Assistant Professor, Clinical Psychology PsyD Program, Augsburg University

Dr. Patricia Hopkins graduated with a PhD in clinical psychology from West Virginia University in 2018. Her dissertation research investigated how sociocultural factors like discrimination, mental health stigma, ethnic identity, and religiosity relate to anxiety outcomes in African Americans. She completed a postdoctoral fellowship at the University of Utah where she investigated how social determinants of health relate to smoking outcomes in underserved populations. At this time, Dr. Hopkins is working on manuscripts related to mindfulness, mental health seeking, and self-efficacy in racially diverse and low socioeconomic groups. Dr. Hopkins completed a geropsychology fellowship at the Salt Lake City VA. Her long-term employment goals are to work in a setting where she can merge her interests in mentorship, research, and clinical work.

Aubrey Jones

Aubrey Jones

Research Assistant Professor, Pharmacotherapy Department, College of Pharmacy, University of Utah and Pharmacist, Thrombosis Clinic, University of Utah Health

Dr. Jones received her Doctor of Pharmacy from the University of Colorado - Denver in Aurora, Colorado. She completed a two-year clinical fellowship in Anticoagulation Research at the University of Utah College of Pharmacy. Aubrey’s research is focused on improving quality of care in anticoagulated patients through a variety of approaches including patient self-management, patient education, and methodology for improving the quality of observational research. Through this research she helped provide guidance on how to best take care of these patients, as well as increased the amount of high-quality observational research being performed in these patients.

aubrey.jones@hsc.utah.edu

Chesleigh Keene

Chesleigh Keene

Assistant Professor, Educational Psychology, Northern Arizona University

Dr. Keene received her PhD in Counseling Psychology from the University of Denver. Chesleigh’s research focuses on health disparities, particularly access and barriers to care. Her doctoral research centered on social class and socioeconomic inequalities which extended to her dissertation investigation of the relationship between cultural factors, psychological distress, barriers, and attitudes toward seeking psychological help among members of a Native American tribe. She has a strong investment in producing culturally responsive and culturally responsible research and at the Huntsman Cancer Institute, Chesleigh worked with the Center for Health Outcomes and Population Equity (HOPE) working on projects targeted to eliminate health disparities and inequities for groups who face greater obstacles to health due to social/economic disadvantages.

Chesleigh.Keene@nau.edu

Lindsey Potter

Lindsey Potter

Research Instructor, Department of Population Health Sciences, Division of Cancer Population Science, University of Utah

Dr. Potter received her PhD in Biobehavioral Health from the Pennsylvania State University, where she was a NIDA T32 predoctoral fellow in the Prevention and Methodology Center Training program. Lindsey also has a master’s degree in Public Health from Drexel University. Her work focuses on exploring how various forms of stigma and discrimination influence processes giving rise to observed health risks; most notably, health behaviors, stress and affective reactions, and social/interpersonal responses. Her work extends the use of novel methodological (e.g., ecological momentary assessment [EMA]) and statistical (e.g., extensions of multilevel modeling, characterizing multidimensional risk categories) approaches to the discovery of how discrimination may contribute to health disparities. At the Huntsman Cancer Institute, Center for HOPE, Lindsey focused on using more advanced mHealth technologies to add to this body of foundational knowledge to inform the development of just-in-time-adaptive interventions and best-practices for the dissemination of basic research findings into real-world settings.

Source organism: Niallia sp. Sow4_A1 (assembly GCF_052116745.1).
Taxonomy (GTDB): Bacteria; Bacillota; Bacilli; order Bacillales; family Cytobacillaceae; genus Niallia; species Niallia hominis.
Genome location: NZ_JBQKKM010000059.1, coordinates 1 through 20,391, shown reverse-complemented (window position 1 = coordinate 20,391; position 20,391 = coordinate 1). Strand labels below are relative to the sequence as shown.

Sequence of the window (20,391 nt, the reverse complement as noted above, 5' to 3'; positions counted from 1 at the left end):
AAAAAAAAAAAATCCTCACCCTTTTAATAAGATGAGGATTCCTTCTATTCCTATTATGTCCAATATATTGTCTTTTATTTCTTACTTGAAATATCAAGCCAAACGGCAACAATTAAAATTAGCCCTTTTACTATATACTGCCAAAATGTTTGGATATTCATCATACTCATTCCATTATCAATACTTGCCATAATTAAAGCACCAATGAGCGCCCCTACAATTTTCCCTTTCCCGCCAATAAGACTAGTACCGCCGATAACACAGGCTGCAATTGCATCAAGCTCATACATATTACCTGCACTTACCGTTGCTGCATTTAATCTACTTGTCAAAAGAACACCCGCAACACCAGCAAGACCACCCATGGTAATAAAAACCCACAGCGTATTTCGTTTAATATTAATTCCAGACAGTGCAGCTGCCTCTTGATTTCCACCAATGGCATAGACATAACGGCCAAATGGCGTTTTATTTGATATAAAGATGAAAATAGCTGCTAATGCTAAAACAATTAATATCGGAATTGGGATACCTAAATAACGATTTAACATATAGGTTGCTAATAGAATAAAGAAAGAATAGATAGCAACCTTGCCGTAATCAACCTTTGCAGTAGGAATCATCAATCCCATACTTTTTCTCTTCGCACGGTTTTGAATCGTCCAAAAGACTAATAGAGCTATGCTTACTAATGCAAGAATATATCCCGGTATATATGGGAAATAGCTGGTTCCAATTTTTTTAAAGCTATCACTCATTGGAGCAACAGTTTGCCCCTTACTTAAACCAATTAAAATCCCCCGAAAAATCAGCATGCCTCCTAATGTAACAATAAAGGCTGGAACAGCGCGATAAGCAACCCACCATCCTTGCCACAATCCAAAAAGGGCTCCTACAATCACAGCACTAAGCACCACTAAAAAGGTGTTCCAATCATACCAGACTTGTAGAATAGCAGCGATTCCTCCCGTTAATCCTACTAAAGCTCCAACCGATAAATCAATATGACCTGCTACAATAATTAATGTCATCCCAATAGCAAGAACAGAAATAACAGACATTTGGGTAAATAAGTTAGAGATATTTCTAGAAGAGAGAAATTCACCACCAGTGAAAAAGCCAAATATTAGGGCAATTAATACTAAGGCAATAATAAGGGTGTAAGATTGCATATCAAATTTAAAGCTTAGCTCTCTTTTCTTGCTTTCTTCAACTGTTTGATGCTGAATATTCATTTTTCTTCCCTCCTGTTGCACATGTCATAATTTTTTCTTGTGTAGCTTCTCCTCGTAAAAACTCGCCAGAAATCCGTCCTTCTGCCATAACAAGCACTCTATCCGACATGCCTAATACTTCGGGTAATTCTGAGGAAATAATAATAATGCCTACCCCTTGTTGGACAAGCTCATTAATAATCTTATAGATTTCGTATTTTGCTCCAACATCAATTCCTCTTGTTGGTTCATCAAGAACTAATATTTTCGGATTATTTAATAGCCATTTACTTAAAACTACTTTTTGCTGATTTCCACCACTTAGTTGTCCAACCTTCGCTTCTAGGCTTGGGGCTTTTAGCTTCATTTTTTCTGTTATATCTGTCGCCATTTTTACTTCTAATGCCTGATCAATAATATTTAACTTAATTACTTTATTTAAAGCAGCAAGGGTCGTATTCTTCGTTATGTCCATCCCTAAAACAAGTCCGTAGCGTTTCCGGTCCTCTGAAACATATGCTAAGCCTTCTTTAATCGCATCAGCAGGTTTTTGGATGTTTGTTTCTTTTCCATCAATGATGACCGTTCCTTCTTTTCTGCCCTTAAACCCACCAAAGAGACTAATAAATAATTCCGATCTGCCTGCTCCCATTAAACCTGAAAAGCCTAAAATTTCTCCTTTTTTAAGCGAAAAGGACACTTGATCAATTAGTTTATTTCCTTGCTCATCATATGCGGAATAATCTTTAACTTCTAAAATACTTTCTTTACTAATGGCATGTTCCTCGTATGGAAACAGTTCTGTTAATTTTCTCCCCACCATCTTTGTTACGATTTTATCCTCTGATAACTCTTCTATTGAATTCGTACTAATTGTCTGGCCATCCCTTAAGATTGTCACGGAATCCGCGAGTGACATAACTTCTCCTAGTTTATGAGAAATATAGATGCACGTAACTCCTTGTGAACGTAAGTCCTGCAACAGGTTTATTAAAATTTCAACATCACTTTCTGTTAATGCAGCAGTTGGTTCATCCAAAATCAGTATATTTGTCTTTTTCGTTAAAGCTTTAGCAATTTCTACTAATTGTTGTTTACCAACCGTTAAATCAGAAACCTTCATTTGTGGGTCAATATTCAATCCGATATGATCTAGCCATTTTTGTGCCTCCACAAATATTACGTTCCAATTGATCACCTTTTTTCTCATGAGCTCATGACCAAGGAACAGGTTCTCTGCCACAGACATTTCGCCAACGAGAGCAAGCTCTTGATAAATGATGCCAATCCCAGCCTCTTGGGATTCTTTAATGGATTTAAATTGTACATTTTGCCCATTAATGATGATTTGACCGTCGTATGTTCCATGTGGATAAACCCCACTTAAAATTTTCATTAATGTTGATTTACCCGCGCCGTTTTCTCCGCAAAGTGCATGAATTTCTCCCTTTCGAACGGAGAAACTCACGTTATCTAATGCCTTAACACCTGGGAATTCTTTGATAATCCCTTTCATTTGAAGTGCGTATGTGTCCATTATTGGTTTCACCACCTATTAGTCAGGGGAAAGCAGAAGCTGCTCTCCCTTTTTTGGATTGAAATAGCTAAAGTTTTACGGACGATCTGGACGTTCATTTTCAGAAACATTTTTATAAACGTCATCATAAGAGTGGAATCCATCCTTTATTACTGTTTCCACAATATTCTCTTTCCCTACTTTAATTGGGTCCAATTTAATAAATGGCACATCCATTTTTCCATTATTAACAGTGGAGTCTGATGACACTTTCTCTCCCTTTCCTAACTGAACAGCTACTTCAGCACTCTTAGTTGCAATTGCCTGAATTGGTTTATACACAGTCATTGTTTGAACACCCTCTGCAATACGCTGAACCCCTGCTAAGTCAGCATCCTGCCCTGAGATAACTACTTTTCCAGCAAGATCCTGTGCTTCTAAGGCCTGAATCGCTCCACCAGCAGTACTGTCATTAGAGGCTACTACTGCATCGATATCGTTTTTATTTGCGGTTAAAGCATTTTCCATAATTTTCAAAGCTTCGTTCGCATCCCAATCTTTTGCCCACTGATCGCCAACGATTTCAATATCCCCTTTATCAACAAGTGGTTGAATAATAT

lindsey.potter@hci.utah.edu

Nasser Sharareh

Nasser Sharareh

Research Assistant Professor, Department of Population Health Sciences, Division of Health Systems Innovation and Research, University of Utah

Dr. Sharareh received his Ph.D. and M.S. in Industrial and Systems Engineering from the State University of New York at Binghamton, NY. His concentration has been on System Dynamics simulation modeling, GIS mapping, and healthcare policy analysis. He has been involved with several system dynamics modeling transdisciplinary projects and has collaborated with a team of anthropologists, nurses, engineers, and primary care providers to develop models for public health issues such as Lyme disease, Ebola, access to care, and HPV infection. Also, he is the recipient of Systems Science Scholarship from AcademyHealth. Nasser's research focuses on proposing population health interventions to improve health outcomes using simulation modeling and GIS methodology.

nasser.sharareh@hsc.utah.edu

Brittany Sisco-Taylor

Brittany Sisco-Taylor

Research Scientist, Spokane Regional Health District

Dr. Sisco-Taylor received her PhD in Social/Personality Psychology with a concentration in Health from University of California, Riverside. Brittany’s research targeted at the psychosocial predictors and development of illness behaviors- that is, variability in people's responses to symptoms, including the propensity to seek out treatment and health services. By applying psychological models of health behavior change within a developmental framework, her research centered on disentangling the psychosocial and biological mechanisms that underlie these behaviors during various lifespan transitions.

brittanybannon@gmail.com

Rich Viskochil

Rich Viskochil

Assistant Professor, Department of Exercise and Health Sciences, UMass Boston

Rich Viskochil received his PhD in Kinesiology from the University of Massachusetts, where his dissertation work evaluated the impact of a 12-week exercise training program on diabetes risk factors in breast cancer survivors. His research focuses on the interactions between exercise, cancer and diabetes, as well as the metabolic health benefits that occur when people increase their physical activity and/or decrease their sedentary behavior.

richard.viskochil@umb.edu

Lingzi Zhong

Lingzi Zhong

Postdoctoral Fellow, Dr. Kim Kaphingst Lab, Huntsman Cancer Institute

Dr. Zhong received her PhD in Health and Interpersonal communication from The University of Texas at Austin. Her research centers around the experience and communication of uncertainty, risk appraisals, social support, and message framing and effects in various health care contexts (e.g., patient-clinician communication following genetic testing). She is particularly interested in the effects of different ways of communicating risk and uncertainty on individuals’ emotions, appraisals, decision making, and behavioral intentions. Through this research, she hopes to enhance the communication effectiveness of different stakeholders in health care and facilitate patients with their risk appraisals, psychological functioning, and illness management.

lingzi.zhong@hci.utah.edu